Many members of Generation Alpha grew up using smartphones and tablets as part of their childhood hobbies, and many were exposed to devices as soothing distractions or educational aids. Screen time for infants, toddlers, and preschoolers has exploded in the 2010s. Some 90% of young children were using a handheld electronic device by age one; in some cases, children began using them when they were only a few months old. Being born into an environment where the use of electronic devices is ubiquitous comes with its own challenges: cyberbullying, screen addiction and inappropriate content.

Numerous recent studies conclude that the number of youth struggling with mental health issues has recently increased.

Trois Études Récentes

Results of three recent studies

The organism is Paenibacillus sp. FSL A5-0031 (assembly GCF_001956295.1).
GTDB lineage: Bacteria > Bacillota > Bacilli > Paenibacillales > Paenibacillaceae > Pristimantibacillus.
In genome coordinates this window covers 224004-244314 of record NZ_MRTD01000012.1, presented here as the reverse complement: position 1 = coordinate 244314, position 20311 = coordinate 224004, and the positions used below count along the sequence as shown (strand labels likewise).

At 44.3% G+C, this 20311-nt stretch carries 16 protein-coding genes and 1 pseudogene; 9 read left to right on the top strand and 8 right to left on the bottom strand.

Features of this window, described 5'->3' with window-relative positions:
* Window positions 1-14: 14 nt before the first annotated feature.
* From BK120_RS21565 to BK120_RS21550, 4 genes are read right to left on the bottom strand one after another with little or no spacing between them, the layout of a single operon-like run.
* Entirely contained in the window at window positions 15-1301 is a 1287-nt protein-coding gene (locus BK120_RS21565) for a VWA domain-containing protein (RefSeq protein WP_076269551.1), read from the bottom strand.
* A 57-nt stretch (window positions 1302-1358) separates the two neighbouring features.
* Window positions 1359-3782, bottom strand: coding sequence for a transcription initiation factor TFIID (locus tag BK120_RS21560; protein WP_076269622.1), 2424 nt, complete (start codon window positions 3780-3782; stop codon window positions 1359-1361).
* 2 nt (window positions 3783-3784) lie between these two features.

Despite the importance that many societies place on youth, it is a difficult time to be young. In May 2022, the McKinsey Health Institute (MHI) surveyed 6,000 Generation Z respondents in ten European countries (France, Germany, Great Britain, Holland, Italy, Poland, Spain, Sweden, Switzerland, Turkey) to understand their views on mental health, particularly in the context of an unprecedented moment of global and regional crises. MHI’s findings are consistent with what respondents in the U.S. reported in January 2022: Generation Z reports poorer mental health compared to older generations, including millennials (ages 25-40). Specific external triggers are at play: nearly half of Gen Z respondents cite a high level of distress due to climate change, while 41% list distress related to the war in Ukraine. More than a quarter reported that COVID-19 caused them great distress.